Tag Archives: more writing is easy

2012 – A Great Time to be a Reader!

I was tooling around the internet today, stumbling and bumbling with aimless curiosity, when I discovered a copy of the Rogues’ book, More Writing is Easy had sold and was returned on the same day.That really sucks for a couple reasons.

One reason is that we recently reduced the price of the book to ninety-nine cents on Kindle. Why in the world would someone return a book they only paid ninety-nine cents for? Are they so cheap that they read the book then return it so they get it for free? As a writer, this is very disturbing. Financially, writers get the short end of the money stick. Don’t go “J.K. Rowlings” on me. For every author who hits it big, there are millions struggling to make it on their day job money. Very few writers strike it rich.

Another reason I find this disturbing is the value of the content. This book is loaded with incredible writing. The story, Beware of Rip Tides is alone, worth far more than the price of admission into this book. One of the stories, Why Me? took First Place in the 2010 Royal Palm Literary Awards for unpublished short fiction. This award-winning story, again, makes this book worth FAR more than the price of admission.

I could go on and on about the great fiction short stories in this book. The bottom line is, at ninety-nine cents, this book is an outright steal. I know, I’m biased being a member of the Rogues Gallery Writers. But I’m telling you, this book is WAY under-priced. When someone pays for it, reads it, then returns it, they make that previously mentioned ‘steal’ reference a reality.

We published More Writing is Easy as a teaser to the main book, Writing is Easy, which is a full-length anthology of short fiction written by the Rogues. The larger book is an absolute gem of short story writing. We felt the nine stories left over from the larger book were too good not to put out to the public. This fact was proven by Why Me?‘s First Place selection in the Florida Writer’s Associations annual contest.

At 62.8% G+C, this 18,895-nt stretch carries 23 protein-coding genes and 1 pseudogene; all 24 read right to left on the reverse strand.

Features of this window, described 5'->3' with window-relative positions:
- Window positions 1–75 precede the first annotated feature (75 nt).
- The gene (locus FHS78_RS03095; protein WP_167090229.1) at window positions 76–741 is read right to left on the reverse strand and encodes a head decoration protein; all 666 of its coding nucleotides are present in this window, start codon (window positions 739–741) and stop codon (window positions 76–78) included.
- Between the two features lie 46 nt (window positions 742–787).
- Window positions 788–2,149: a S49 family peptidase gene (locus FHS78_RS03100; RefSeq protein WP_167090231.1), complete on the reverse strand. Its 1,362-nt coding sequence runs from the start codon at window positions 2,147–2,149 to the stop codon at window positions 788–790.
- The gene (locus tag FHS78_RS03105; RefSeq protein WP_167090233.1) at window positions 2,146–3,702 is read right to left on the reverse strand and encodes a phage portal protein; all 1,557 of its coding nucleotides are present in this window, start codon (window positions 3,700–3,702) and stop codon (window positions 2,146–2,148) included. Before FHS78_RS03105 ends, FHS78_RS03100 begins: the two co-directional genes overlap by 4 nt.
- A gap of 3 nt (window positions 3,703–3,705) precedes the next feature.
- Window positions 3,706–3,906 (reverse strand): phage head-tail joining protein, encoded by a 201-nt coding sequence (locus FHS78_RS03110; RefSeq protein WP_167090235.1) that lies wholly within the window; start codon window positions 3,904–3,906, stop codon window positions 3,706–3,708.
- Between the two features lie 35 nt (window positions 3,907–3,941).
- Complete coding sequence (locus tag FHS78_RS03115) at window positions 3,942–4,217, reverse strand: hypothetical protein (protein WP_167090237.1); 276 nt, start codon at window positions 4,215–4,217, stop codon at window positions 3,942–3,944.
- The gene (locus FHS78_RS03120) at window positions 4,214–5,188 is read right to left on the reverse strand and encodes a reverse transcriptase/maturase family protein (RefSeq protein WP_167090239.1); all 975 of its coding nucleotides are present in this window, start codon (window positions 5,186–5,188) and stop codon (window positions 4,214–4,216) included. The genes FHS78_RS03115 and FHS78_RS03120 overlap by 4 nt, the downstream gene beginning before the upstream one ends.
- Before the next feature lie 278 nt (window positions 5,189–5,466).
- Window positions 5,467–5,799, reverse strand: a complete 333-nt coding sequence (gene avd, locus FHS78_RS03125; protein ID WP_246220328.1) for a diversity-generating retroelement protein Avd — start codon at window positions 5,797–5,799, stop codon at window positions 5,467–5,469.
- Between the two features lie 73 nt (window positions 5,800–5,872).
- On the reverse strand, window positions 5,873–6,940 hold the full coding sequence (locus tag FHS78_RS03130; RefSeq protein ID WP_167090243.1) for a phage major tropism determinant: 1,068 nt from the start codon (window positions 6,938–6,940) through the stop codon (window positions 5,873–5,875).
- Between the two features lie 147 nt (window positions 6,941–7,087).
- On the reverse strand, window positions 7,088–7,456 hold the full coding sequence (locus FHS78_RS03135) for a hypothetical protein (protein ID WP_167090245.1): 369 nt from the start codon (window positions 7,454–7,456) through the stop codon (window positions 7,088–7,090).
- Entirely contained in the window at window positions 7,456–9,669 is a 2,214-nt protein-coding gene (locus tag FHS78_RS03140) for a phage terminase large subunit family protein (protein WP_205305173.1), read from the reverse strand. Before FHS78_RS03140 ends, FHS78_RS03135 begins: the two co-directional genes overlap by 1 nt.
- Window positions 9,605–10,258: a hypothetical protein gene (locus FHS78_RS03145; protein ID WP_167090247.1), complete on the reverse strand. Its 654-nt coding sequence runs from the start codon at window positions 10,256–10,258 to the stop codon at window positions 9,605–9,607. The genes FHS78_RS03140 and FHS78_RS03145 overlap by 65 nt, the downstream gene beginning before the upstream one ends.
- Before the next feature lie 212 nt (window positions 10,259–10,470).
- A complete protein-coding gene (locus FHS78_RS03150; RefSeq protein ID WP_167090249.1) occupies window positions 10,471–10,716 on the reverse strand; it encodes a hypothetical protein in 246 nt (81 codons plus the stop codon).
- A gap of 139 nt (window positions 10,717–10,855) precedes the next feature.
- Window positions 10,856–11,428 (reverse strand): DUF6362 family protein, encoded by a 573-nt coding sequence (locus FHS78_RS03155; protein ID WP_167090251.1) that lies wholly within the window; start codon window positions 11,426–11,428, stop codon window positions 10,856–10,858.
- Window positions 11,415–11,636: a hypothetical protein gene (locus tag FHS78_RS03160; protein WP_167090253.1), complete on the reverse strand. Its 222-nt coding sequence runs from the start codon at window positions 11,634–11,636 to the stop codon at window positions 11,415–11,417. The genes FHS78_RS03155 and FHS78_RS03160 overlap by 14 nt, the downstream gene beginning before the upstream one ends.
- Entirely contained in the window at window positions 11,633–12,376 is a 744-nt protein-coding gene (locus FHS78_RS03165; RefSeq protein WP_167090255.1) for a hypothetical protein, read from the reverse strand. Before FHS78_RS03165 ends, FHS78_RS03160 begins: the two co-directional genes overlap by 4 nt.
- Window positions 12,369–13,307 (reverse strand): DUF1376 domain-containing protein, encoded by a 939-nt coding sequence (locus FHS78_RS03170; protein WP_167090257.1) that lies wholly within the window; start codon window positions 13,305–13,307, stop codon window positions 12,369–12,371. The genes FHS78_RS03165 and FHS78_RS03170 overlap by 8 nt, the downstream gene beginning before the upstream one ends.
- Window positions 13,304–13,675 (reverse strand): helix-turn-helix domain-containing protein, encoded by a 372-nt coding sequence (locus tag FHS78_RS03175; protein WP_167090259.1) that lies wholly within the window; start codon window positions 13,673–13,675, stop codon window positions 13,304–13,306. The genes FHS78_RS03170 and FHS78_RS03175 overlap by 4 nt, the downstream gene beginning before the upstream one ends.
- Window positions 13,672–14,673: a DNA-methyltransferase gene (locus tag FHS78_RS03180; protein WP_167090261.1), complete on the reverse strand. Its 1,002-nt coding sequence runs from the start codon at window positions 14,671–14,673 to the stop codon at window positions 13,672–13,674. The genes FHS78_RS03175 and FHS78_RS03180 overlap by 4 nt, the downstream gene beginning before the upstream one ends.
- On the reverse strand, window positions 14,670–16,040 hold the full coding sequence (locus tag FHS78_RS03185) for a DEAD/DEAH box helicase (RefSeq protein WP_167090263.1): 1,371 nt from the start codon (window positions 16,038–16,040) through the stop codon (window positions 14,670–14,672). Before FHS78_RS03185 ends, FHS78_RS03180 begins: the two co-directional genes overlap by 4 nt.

Readers today have access to writing at prices that should be outlawed and with delivery that is instantaneous (Kindle, Nook, PDF, Sony eReader, etc). In this time of inexpensive and instant gratification reading, the authors suffer. Did you know that a book priced at ninety-nine cents, greedy Amazon takes 65% of the sale? That is internet robbery. Please take care of your authors. They do not make much money on their products. They spend countless hours crafting their work. At least allow them to procure the pittance allowed them by the omnipotent corporations.

Take advantage of good reading at low prices. I encourage readers to get Kindle and Nook apps on their smartphones, tablets, iPads, laptops and desktops. You DID know you can buy and read Kindle books without purchasing an actual Kindle, right? Same with the Nook. Get your apps and sort through the huge bargains of reading available to you, the reader.

And make sure you keep the author in mind. If you desire a ‘hard copy’ of their book, search out the author’s website and buy direct from them. This accomplished a couple important tasks – it lifts the author’s spirit to know someone cares enough about their work to buy direct, and it also places more money in the author’s pocket and no money in the greedy corporation’s pocket.

Take care of your authors and the authors will reward you with more great stories!

PS. I’ve never written a PS to a blog before, but I got to thinking after I posted this – through March 31, 2012, anyone who orders a paperback copy of Writing is Easy, the Rogues will email a FREE PDF version of More Writing is Easy! That way, you’ll get ALL the Rogues published short stories in one purchase. How cool is that? Just click on this link: Writing is Easy, purchase the book from the ClearView Press Inc site, supply your email address, and we will email a copy of More Writing is Easy direct to your email!


Tags: , , , , , ,

Sex and Writing – Nobody Teaches You How to do it Well!

Isn’t writing a lot like sex? Think about it. For those of you struggling with the writing life, we are groomed to speak and write the ‘Queen’s English‘ throughout our school years, but who teaches us how to do it well (as in get published)? When we are young, we get the obligatory ‘sex talk’ and may even get sex ed in school, but again, who teaches us to do it well (as in get…well, you know…)?

I know, experience and repetition. But there are shortcuts to better writing getting published (and better sex for that matter, but not on this blog…) available to us today. We have a populace that is interconnected like no generation in the history of mankind. I can talk, face to face, with anyone in any country that has an internet connection – for free.

Ok, so the ‘for free’ statement is not totally accurate. There’s the cost of electricity, internet service, the computer and camera with which to connect, and probably a host of other insidious expenses. But from our perspective today, the call is free. We can speak as long as we like. Heck, my daughter talks with her friends, one from England and one in Las Vegas, at the same time on ooVoo (similar to Skype, only better in my opinion…).